Needless to write, that “early death” hysteria died-down at some point, and today, despite our ever-shortening attention spans, we generally take our time, making our paths to those touchstones, by and large. Jason Becker’s sheer will to keep on keepin’ on isn’t as eloquent (or framed by historical events) as Dr. Hawking’s, but there is a great amount of hope and a simple philosophy to ascertain from the way he lives his life: find a way to put passion and beauty into your existence and watch where it takes you day-to-day, and also, don’t put off the things you can (and want) to do today.

            I’ve found that having a passion to create things and a fondness for observing and taking in art that I enjoy, as well as the fellowship of good friends, has pulled me from many a valley over the years. Strong drink has also helped a great deal, too. Bouts of depression, the cement shoed-feeling of anxieties and the blown-out feeling following moments of panic can all seem as crippling as something like ALS, but at the end of the day, most of us are still lucky enough to be able to move on our own and touch our feet to the ground. Jason Becker can’t and the guy still works through it all to do what he was meant to do. I hope I haven’t come across sounding like some half-assed motivational speaker during our time together today, though I have come close at times to winding up living in a van down by the river. I guess to conclude this ‘ere ramble, there’s two mantras to leave you with:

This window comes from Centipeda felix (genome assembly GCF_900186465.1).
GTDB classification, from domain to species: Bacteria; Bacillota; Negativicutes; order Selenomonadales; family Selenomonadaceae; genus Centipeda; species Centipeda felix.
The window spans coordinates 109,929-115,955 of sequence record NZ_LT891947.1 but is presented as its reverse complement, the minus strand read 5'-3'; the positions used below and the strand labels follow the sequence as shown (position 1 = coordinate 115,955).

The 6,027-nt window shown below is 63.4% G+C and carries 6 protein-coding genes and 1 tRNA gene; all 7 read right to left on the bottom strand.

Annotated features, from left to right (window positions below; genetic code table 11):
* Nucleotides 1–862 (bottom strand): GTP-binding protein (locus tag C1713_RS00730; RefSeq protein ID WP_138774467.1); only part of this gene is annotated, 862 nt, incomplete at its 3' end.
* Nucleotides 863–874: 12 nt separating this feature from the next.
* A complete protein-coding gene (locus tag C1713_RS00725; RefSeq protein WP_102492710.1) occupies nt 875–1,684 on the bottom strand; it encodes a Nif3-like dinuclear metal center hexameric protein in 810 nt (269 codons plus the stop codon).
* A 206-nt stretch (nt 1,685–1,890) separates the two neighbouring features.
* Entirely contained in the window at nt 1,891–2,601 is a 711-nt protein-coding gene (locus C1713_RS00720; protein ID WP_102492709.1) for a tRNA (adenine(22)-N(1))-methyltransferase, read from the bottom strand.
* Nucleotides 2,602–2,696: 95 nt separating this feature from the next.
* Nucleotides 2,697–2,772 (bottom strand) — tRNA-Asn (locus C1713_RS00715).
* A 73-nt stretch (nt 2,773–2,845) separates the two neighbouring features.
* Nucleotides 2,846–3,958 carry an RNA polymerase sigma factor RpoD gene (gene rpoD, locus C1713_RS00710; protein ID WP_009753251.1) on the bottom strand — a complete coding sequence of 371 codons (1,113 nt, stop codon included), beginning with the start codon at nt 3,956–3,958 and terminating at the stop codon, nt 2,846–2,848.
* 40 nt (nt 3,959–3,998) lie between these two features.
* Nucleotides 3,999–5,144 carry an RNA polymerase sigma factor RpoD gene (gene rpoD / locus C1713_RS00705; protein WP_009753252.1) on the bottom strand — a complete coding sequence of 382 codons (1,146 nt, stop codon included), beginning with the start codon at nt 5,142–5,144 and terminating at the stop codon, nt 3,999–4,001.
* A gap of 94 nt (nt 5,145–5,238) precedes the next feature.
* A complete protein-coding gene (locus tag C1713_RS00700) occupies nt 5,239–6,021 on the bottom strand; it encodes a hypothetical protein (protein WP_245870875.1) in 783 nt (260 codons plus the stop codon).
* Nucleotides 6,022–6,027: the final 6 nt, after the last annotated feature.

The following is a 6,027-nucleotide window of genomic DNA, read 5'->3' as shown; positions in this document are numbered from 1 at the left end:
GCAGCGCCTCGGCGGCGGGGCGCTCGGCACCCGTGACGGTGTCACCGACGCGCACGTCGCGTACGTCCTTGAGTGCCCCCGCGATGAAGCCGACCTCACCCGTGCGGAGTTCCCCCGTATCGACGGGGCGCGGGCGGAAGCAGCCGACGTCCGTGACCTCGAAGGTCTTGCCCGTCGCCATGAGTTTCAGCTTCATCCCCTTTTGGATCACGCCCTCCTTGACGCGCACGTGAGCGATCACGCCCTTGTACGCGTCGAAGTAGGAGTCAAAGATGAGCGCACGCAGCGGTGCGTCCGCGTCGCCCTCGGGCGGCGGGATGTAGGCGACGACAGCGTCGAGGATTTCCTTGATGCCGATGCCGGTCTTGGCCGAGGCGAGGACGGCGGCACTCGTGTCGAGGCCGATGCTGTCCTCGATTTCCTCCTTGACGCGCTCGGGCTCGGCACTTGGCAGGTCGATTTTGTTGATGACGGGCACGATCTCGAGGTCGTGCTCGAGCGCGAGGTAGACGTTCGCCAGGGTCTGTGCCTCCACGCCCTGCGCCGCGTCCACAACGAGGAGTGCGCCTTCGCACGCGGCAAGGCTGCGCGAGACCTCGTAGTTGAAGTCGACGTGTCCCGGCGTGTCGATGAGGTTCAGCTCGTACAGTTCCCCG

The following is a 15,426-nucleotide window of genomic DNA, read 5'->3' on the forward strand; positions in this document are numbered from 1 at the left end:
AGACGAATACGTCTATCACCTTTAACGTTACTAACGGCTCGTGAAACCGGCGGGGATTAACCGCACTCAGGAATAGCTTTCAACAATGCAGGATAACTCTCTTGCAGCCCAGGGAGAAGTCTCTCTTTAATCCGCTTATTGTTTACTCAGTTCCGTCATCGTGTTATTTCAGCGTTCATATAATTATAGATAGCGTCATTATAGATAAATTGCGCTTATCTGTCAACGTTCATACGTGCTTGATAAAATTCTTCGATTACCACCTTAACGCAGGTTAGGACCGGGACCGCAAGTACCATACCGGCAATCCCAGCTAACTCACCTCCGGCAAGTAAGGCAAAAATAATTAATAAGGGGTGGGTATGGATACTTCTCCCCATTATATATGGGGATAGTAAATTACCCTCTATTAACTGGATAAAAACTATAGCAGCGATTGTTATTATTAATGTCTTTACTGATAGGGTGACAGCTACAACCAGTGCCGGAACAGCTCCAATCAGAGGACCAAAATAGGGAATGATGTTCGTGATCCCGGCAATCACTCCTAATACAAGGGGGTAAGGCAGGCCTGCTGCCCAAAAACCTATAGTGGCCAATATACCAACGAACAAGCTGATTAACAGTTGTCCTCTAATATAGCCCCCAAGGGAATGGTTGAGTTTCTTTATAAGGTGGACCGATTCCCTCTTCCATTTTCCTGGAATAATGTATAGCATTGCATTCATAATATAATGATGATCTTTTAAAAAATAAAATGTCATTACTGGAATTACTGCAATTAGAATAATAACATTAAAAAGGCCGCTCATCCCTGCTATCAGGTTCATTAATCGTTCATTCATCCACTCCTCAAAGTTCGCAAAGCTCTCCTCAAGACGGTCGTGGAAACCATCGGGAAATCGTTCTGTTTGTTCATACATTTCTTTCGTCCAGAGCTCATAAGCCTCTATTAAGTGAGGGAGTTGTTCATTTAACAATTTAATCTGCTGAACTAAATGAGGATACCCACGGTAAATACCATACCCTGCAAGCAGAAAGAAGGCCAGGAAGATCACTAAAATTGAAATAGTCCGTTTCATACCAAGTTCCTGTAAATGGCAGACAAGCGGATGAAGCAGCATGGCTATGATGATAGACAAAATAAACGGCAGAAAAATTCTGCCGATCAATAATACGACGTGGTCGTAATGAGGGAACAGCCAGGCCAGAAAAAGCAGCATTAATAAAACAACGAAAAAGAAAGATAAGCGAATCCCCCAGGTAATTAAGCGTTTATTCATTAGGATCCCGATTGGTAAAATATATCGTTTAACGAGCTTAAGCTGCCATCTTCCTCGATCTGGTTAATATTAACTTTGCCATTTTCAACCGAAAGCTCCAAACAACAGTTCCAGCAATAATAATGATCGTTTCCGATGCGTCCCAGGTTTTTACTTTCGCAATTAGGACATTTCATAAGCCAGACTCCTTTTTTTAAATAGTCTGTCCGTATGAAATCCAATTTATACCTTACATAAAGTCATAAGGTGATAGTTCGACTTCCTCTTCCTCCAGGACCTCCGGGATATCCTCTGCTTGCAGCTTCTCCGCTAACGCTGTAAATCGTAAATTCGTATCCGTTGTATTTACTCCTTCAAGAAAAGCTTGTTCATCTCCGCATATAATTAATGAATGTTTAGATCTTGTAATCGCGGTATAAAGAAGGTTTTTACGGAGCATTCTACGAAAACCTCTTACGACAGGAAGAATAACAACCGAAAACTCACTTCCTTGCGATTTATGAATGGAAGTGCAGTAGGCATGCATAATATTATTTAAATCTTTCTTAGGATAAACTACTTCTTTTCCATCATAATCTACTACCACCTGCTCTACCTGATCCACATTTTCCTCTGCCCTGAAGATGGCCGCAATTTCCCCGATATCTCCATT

1. Jason Becker fucking rules.
2. Find that passion and do it, no matter how those who can’t wake to see the beauty in your dreams would put you and it down.

That’s all, folks!

*Having not heard any of his music for years (since buying the Perpetual Burn album in high school) I listened to some stuff from a collection he composed and produced new material for after watching the film. He got some of his guitar god buddies to play his complex tunes, but they’re really nifty. From what I read now, he also wrote some music for Marty Friedman’s forthcoming solo record, which is kind of a Cacophony reunion.